This article discusses the new reproductive technology of egg freezing in the context of existing literature on gender, medicalization, and infertility. What is unique about this technology is its use by women who are not currently infertile but who may anticipate a future diagnosis. This circumstance gives rise to a new ontological category of "anticipated infertility." The author draws on participant observation and a qualitative analysis of scientific, mainstream, and marketing literature to identify and compare the representation of two different candidates for egg freezing: women with cancer and healthy young women. Although both populations experience anticipated infertility, their dichotomous portrayals as appropriate candidates are demonstrative of gender norms linking women to motherhood. Egg freezing is a concise illustration of how the medicalization of women's bodies and bodily processes masks a host of cultural anxieties about aging, illness, reproduction, and risk.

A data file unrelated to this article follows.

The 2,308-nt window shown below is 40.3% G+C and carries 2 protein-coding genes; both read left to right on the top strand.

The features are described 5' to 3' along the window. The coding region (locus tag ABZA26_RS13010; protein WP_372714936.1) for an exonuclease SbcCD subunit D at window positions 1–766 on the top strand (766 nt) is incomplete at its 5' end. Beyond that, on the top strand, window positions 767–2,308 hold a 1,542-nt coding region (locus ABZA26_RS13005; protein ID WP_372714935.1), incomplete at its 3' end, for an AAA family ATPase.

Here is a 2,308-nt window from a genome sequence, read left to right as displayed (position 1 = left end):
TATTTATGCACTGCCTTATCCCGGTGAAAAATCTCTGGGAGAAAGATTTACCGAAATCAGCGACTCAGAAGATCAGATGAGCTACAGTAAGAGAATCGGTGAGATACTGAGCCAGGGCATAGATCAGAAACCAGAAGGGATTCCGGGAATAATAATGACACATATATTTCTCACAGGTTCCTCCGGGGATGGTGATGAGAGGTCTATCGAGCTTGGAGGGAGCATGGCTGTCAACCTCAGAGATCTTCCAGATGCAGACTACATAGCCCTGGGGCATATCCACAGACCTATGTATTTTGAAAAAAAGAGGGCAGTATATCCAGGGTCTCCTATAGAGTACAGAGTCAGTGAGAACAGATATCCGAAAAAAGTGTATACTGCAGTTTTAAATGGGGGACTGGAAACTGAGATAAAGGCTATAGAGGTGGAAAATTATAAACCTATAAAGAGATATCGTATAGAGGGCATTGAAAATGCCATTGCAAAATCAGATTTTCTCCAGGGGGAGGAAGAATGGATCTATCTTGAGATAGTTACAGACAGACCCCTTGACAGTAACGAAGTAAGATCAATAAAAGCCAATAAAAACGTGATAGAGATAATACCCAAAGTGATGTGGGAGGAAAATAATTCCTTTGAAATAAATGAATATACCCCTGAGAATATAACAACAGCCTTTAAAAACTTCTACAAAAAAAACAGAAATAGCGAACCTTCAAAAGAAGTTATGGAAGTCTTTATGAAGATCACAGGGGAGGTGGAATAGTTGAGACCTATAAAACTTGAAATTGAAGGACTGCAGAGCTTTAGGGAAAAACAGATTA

All Science Journal Classification (ASJC) codes
- Gender Studies
- Arts and Humanities (miscellaneous)
- Sociology and Political Science